During the search and research days I was scared and exhausted. With in a year of Nicholas being born we had bought our first home, been married and I had gone back to school and was working on the weekends. Steven was working two jobs so he was no less tired than me but I was the researcher, appointment maker, question asker, you name it. Steven was just as interested in doing the best we could for Nicholas but he didn’t even have an email account back then and I did take charge from the start. Moms usually do and research was something I was quite familiar with.

All my investigating was done either between classes, during classes I skipped or at night while Nicholas and Steven slept. The library at Saint Francis College was an amazing resource because there I had access to actual medical journals for free! Even though they were hard to get through I had learned enough about research by then to know which parts of the articles I needed to focus on. There were actually studies out there that did not demonize limb lengthening and they were not all written by the supposed cowboy, Dr. Dror Paley. Making our trip to Baltimore would be the next step in our journey.

Possibly the only time a doctor has written clearly on an Rx pad…

A few weeks after Nicholas was born we took him to see an orthopedic specialist at NYU and the x-rays began. Nicholas hated them when he was a baby because he hated being held down (not an uncommon feeling among babies I am sure). Currently he chats it up with the techs and wants to know how everything works. Nicholas always smiles when they say “ready” as if they were saying “cheese” . He knows it is only going to be his leg in the x-ray. He just cant help but smile. Now as a baby it was the WORST part of any appointment and it felt like they took forever. I could not go into the room with my boy because I was nursing so I cried listening to him cry. I tried not to and tried to hide it but anyone who knows me knows I really can’t hide my feelings. I cried at a lot of appointments.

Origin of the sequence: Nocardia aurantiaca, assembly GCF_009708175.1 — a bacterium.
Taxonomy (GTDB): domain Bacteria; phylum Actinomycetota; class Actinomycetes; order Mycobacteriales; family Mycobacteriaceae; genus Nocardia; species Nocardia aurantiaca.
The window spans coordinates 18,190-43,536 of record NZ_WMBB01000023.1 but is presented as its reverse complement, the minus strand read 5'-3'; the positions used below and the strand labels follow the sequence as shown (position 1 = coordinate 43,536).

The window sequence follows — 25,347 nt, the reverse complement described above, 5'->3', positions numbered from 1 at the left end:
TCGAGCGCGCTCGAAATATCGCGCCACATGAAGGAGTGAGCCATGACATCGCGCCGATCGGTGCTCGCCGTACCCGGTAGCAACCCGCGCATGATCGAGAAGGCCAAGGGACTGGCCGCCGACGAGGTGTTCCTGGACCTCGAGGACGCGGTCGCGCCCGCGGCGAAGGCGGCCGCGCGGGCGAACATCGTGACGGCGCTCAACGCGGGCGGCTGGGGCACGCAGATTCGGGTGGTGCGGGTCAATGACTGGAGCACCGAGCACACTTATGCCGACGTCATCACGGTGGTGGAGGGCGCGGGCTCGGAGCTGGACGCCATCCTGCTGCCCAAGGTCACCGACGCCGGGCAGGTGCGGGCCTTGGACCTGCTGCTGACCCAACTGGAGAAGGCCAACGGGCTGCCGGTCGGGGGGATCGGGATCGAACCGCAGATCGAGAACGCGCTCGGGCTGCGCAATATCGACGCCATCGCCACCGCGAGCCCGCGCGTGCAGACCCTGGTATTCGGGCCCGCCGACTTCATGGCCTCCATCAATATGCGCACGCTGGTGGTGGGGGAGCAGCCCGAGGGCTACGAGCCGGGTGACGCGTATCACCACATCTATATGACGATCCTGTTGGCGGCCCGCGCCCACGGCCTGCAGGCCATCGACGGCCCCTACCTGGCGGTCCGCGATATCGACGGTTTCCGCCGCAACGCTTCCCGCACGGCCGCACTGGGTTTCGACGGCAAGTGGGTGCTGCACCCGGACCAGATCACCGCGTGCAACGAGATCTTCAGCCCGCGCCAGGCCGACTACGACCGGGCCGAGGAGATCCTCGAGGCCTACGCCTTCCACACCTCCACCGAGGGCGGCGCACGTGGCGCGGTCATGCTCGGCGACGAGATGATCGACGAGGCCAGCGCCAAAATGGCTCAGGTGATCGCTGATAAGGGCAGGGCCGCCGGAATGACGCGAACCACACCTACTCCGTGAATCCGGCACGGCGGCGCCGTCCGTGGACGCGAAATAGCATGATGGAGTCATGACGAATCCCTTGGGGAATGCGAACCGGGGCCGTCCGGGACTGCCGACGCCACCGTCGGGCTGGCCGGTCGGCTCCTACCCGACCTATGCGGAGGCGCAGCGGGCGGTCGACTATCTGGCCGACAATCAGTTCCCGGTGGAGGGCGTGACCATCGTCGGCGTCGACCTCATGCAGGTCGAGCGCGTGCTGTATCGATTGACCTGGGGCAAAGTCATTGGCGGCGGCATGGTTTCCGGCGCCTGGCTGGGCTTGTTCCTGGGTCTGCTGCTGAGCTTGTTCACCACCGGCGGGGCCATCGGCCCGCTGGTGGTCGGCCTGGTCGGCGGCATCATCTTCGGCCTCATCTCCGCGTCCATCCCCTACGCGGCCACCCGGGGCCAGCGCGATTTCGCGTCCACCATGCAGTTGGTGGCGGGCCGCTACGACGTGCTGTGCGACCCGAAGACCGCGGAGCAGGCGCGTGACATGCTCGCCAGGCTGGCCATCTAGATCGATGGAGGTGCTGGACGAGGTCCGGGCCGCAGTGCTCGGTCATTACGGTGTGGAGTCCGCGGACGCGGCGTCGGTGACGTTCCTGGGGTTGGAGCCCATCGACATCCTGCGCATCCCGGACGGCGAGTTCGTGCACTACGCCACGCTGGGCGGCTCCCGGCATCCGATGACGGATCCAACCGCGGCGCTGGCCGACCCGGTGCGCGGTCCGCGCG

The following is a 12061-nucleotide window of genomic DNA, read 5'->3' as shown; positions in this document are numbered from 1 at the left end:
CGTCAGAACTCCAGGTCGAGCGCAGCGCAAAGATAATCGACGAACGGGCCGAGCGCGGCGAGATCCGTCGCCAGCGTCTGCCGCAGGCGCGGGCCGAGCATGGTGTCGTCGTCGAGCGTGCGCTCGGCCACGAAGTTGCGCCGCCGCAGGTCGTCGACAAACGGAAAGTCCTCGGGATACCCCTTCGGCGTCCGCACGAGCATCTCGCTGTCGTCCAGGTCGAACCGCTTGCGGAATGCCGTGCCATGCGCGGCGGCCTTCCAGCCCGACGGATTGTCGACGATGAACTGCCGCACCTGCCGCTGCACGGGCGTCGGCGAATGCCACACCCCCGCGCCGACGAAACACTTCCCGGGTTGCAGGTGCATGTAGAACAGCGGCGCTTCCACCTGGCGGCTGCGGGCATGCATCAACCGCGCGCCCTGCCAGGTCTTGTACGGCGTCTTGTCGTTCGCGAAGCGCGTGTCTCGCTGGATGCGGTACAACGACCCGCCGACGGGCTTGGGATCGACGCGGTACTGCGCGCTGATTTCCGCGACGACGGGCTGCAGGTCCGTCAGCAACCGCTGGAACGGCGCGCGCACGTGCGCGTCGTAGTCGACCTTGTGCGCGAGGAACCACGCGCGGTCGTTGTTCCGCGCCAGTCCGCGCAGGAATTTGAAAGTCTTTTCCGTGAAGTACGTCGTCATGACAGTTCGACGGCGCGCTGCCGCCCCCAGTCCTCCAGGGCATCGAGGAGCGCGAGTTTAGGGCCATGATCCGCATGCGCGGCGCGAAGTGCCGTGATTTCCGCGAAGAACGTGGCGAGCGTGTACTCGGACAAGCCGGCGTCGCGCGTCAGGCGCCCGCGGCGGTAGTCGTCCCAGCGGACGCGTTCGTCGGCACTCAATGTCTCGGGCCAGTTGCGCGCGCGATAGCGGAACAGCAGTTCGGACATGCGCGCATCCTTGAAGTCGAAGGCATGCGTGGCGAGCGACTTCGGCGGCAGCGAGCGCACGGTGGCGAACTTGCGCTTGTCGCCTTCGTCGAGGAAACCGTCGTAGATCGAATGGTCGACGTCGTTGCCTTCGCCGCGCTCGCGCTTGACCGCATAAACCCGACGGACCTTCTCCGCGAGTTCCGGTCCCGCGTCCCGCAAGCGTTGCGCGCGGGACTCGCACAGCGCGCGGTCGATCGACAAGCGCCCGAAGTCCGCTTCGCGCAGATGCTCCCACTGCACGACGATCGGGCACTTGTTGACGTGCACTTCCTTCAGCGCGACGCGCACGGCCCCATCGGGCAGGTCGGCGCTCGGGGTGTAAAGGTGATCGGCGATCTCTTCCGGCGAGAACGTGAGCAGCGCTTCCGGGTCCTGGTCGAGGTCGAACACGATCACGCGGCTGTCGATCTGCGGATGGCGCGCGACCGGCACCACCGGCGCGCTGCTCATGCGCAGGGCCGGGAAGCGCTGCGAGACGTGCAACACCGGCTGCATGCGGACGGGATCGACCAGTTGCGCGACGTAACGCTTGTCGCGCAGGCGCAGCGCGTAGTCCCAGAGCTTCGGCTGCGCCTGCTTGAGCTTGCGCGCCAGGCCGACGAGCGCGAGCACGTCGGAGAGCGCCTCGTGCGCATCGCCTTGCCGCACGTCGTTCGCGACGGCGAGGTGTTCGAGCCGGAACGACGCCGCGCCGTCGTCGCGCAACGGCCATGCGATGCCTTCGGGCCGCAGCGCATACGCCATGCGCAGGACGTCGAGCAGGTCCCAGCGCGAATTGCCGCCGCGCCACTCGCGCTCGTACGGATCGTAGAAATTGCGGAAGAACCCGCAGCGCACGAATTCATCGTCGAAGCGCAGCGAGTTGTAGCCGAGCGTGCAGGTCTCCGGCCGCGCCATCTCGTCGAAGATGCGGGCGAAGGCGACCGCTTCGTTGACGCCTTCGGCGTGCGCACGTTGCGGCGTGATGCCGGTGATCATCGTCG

After the films were ready and we were back in the exam room we waited for the NYU, all our hopes are hanging on you doctor, to say something. Instead he took out his prescription pad and wrote very slowly (I suppose that is why it was legible) FIBULA HEMIMELIA.  This meant nothing to us at the time because neither my husband nor I had heard of it. Of course now I could write a book on fh… or maybe a blog. And now I realize that he spelled it wrong (also not uncommon). I think he spelled it the way he said it, with his classic New York accent he dropped the “R”.

In the next few minutes he explained that Nicholas had no fibula, the smaller of the two bones in the lower portion of his leg and that his tibia was bowed and shortened. Of course his ankle was not formed correctly because the deformity effects the entire limb. Much of this was self evident. Next ,NYU our hopes are now fading doc, told us amputation was the standard treatment and that nine out of ten doctors would suggest this for Nicholas. With amputation he could run track and be an athlete (as if I cared about him running track in this moment. I just wanted my boy to be able to walk). There was another option, limb lengthening and reconstruction which would be at least three long and pain full surgeries and three external fixators. Looking at his foot he explained that what looked like two toes was actually three. Two were syndactaly. Normally he said, with only two toes amputation would be the clear choice but with Nicholas it was hard to say since two were together. This baffled me. Deciding the fate of his whole leg based solely on his number of toes. According to him the big toe and two together equaled 2.5 toes. He told us there was no wrong or right choice. We could take some time to decide what was best for our son and our family. But if we were to choose amputation it would need to be done before Nicholas was eighteen months old to avoid psychological complications and phantom limb pain. We were nearing information overload.

Hearing this diagnosis was one of the hardest moments of my life and I am sure my husband would say the same. Hearing about the options and the choice we would have to make left us shell shocked. I knew from the start that Nicholas would need some kind of surgery. I didn’t think it would be multiple surgeries throughout his childhood or one surgery to remove his leg.  NYU doc was confident that everyone else he could refer us to would say amputate. There was however, one doctor in Baltimore, he was well known for limb lengthening advancements and for being “a bit of a cowboy”.   But he would be worth seeing. So with Nicholas’ prescription pad diagnosis we went home, made an appointment with the cowboy and then I got to googling.